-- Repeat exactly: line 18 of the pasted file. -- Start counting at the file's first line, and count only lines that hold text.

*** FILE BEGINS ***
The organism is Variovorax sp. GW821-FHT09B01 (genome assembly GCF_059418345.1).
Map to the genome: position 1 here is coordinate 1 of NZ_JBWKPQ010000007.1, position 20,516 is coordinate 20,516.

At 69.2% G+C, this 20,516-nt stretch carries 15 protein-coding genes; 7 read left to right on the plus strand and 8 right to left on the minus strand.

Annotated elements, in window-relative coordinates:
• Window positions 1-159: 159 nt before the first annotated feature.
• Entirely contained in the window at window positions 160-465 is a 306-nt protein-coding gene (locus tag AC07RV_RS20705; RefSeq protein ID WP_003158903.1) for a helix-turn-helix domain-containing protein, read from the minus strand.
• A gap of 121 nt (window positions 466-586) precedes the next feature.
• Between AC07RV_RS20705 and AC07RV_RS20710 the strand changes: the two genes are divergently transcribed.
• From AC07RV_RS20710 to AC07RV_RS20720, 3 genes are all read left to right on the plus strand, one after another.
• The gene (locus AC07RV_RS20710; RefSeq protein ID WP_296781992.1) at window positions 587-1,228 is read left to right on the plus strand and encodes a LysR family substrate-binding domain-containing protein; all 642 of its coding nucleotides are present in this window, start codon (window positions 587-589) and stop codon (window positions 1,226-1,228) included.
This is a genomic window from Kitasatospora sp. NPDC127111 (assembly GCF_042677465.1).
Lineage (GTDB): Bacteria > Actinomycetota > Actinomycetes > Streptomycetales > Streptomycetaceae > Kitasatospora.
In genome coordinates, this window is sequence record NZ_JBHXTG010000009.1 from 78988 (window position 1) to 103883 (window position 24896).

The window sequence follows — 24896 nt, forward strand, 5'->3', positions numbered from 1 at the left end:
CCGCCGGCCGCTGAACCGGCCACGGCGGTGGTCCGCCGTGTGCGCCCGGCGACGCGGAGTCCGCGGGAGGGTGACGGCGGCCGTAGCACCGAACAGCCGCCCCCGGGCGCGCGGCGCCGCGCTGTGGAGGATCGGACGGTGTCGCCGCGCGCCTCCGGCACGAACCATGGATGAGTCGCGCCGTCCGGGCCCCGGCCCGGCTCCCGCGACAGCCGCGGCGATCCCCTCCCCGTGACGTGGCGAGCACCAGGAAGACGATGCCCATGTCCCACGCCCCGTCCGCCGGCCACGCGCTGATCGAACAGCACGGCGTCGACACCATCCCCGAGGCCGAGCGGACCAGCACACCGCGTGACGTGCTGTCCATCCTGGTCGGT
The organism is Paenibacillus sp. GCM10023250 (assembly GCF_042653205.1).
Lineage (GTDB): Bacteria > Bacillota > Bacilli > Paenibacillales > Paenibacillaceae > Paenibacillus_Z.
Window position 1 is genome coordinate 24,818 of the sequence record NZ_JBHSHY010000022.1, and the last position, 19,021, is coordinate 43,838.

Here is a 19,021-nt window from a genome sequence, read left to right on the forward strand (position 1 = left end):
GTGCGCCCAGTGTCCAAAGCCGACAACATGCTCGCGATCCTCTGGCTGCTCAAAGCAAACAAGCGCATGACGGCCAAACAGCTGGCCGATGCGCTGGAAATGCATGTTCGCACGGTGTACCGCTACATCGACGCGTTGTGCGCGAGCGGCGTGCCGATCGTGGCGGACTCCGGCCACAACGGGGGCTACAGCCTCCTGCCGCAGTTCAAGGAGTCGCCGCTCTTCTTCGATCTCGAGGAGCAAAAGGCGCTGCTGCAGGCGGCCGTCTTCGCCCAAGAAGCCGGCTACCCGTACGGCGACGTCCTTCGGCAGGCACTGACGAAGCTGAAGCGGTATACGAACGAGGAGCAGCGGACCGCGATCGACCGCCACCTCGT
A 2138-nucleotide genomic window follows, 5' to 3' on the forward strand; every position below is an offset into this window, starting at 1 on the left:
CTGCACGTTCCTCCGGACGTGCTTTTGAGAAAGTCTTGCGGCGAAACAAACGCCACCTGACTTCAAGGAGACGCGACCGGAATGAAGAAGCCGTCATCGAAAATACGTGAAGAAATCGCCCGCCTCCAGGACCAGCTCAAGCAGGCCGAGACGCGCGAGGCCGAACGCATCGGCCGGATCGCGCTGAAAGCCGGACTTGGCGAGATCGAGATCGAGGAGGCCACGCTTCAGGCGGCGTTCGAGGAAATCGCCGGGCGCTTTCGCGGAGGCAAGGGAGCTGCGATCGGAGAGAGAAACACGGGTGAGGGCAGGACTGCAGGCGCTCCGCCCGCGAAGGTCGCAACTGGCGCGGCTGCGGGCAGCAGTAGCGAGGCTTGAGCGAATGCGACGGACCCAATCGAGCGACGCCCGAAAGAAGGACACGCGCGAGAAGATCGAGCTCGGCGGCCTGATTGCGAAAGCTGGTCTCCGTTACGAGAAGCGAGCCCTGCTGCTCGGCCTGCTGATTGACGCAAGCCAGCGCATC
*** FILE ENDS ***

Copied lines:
Window position 1 is genome coordinate 24,818 of the sequence record NZ_JBHSHY010000022.1, and the last position, 19,021, is coordinate 43,838.